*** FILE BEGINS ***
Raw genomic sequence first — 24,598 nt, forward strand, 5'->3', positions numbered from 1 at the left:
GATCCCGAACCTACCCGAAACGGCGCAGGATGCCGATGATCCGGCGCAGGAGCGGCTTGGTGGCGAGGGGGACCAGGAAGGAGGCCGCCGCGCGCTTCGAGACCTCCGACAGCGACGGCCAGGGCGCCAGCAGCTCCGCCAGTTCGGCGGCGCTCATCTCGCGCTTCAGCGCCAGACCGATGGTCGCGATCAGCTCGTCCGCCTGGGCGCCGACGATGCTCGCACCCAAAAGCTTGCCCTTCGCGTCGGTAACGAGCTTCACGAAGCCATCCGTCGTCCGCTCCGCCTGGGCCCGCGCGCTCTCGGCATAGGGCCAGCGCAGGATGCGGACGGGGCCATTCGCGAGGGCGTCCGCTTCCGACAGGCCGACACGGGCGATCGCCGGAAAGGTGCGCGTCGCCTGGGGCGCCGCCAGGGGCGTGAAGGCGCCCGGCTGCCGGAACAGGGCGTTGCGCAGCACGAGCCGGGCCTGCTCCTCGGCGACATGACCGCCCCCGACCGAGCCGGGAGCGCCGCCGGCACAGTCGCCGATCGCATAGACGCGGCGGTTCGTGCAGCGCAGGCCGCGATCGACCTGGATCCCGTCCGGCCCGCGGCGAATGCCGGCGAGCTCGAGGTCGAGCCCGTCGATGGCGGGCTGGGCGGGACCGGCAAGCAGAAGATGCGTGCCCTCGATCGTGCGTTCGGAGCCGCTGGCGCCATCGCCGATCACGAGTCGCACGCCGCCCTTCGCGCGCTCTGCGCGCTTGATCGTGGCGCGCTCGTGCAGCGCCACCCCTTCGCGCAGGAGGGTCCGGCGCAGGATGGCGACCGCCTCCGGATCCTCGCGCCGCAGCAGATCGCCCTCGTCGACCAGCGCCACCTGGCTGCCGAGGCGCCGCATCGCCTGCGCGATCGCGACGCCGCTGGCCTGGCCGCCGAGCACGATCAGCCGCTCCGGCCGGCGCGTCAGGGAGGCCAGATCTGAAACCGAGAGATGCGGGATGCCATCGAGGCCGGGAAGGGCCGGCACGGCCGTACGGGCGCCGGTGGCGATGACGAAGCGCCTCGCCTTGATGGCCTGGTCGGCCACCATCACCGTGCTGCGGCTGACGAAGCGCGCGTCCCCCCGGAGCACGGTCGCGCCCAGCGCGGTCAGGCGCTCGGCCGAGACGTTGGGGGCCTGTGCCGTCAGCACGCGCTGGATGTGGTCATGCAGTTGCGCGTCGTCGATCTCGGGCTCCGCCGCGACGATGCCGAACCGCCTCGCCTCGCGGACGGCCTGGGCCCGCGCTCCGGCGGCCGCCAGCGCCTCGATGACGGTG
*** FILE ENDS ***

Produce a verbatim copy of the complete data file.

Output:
Raw genomic sequence first — 24,598 nt, forward strand, 5'->3', positions numbered from 1 at the left:
GATCCCGAACCTACCCGAAACGGCGCAGGATGCCGATGATCCGGCGCAGGAGCGGCTTGGTGGCGAGGGGGACCAGGAAGGAGGCCGCCGCGCGCTTCGAGACCTCCGACAGCGACGGCCAGGGCGCCAGCAGCTCCGCCAGTTCGGCGGCGCTCATCTCGCGCTTCAGCGCCAGACCGATGGTCGCGATCAGCTCGTCCGCCTGGGCGCCGACGATGCTCGCACCCAAAAGCTTGCCCTTCGCGTCGGTAACGAGCTTCACGAAGCCATCCGTCGTCCGCTCCGCCTGGGCCCGCGCGCTCTCGGCATAGGGCCAGCGCAGGATGCGGACGGGGCCATTCGCGAGGGCGTCCGCTTCCGACAGGCCGACACGGGCGATCGCCGGAAAGGTGCGCGTCGCCTGGGGCGCCGCCAGGGGCGTGAAGGCGCCCGGCTGCCGGAACAGGGCGTTGCGCAGCACGAGCCGGGCCTGCTCCTCGGCGACATGACCGCCCCCGACCGAGCCGGGAGCGCCGCCGGCACAGTCGCCGATCGCATAGACGCGGCGGTTCGTGCAGCGCAGGCCGCGATCGACCTGGATCCCGTCCGGCCCGCGGCGAATGCCGGCGAGCTCGAGGTCGAGCCCGTCGATGGCGGGCTGGGCGGGACCGGCAAGCAGAAGATGCGTGCCCTCGATCGTGCGTTCGGAGCCGCTGGCGCCATCGCCGATCACGAGTCGCACGCCGCCCTTCGCGCGCTCTGCGCGCTTGATCGTGGCGCGCTCGTGCAGCGCCACCCCTTCGCGCAGGAGGGTCCGGCGCAGGATGGCGACCGCCTCCGGATCCTCGCGCCGCAGCAGATCGCCCTCGTCGACCAGCGCCACCTGGCTGCCGAGGCGCCGCATCGCCTGCGCGATCGCGACGCCGCTGGCCTGGCCGCCGAGCACGATCAGCCGCTCCGGCCGGCGCGTCAGGGAGGCCAGATCTGAAACCGAGAGATGCGGGATGCCATCGAGGCCGGGAAGGGCCGGCACGGCCGTACGGGCGCCGGTGGCGATGACGAAGCGCCTCGCCTTGATGGCCTGGTCGGCCACCATCACCGTGCTGCGGCTGACGAAGCGCGCGTCCCCCCGGAGCACGGTCGCGCCCAGCGCGGTCAGGCGCTCGGCCGAGACGTTGGGGGCCTGTGCCGTCAGCACGCGCTGGATGTGGTCATGCAGTTGCGCGTCGTCGATCTCGGGCTCCGCCGCGACGATGCCGAACCGCCTCGCCTCGCGGACGGCCTGGGCCCGCGCTCCGGCGGCCGCCAGCGCCTCGATGACGGTG